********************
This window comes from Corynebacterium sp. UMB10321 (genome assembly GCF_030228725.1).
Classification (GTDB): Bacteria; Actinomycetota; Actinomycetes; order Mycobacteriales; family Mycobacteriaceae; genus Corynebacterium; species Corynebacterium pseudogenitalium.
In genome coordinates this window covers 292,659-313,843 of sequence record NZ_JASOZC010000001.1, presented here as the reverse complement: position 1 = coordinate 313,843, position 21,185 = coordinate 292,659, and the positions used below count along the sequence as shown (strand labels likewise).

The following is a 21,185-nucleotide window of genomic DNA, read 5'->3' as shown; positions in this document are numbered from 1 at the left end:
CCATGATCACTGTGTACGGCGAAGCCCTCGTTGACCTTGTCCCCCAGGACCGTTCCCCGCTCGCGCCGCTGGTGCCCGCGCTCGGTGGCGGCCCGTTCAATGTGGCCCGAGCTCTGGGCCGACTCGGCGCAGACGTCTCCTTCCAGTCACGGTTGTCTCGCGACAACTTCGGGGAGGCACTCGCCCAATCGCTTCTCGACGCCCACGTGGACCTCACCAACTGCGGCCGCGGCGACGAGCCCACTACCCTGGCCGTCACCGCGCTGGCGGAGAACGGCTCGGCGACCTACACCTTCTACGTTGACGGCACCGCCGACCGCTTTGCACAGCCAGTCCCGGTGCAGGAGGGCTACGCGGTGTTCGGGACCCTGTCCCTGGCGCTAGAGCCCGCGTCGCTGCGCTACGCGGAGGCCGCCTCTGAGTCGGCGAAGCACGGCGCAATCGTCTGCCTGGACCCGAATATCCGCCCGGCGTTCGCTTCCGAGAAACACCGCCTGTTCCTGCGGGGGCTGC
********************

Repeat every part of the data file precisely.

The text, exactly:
This window comes from Corynebacterium sp. UMB10321 (genome assembly GCF_030228725.1).
Classification (GTDB): Bacteria; Actinomycetota; Actinomycetes; order Mycobacteriales; family Mycobacteriaceae; genus Corynebacterium; species Corynebacterium pseudogenitalium.
In genome coordinates this window covers 292,659-313,843 of sequence record NZ_JASOZC010000001.1, presented here as the reverse complement: position 1 = coordinate 313,843, position 21,185 = coordinate 292,659, and the positions used below count along the sequence as shown (strand labels likewise).

The following is a 21,185-nucleotide window of genomic DNA, read 5'->3' as shown; positions in this document are numbered from 1 at the left end:
CCATGATCACTGTGTACGGCGAAGCCCTCGTTGACCTTGTCCCCCAGGACCGTTCCCCGCTCGCGCCGCTGGTGCCCGCGCTCGGTGGCGGCCCGTTCAATGTGGCCCGAGCTCTGGGCCGACTCGGCGCAGACGTCTCCTTCCAGTCACGGTTGTCTCGCGACAACTTCGGGGAGGCACTCGCCCAATCGCTTCTCGACGCCCACGTGGACCTCACCAACTGCGGCCGCGGCGACGAGCCCACTACCCTGGCCGTCACCGCGCTGGCGGAGAACGGCTCGGCGACCTACACCTTCTACGTTGACGGCACCGCCGACCGCTTTGCACAGCCAGTCCCGGTGCAGGAGGGCTACGCGGTGTTCGGGACCCTGTCCCTGGCGCTAGAGCCCGCGTCGCTGCGCTACGCGGAGGCCGCCTCTGAGTCGGCGAAGCACGGCGCAATCGTCTGCCTGGACCCGAATATCCGCCCGGCGTTCGCTTCCGAGAAACACCGCCTGTTCCTGCGGGGGCTGC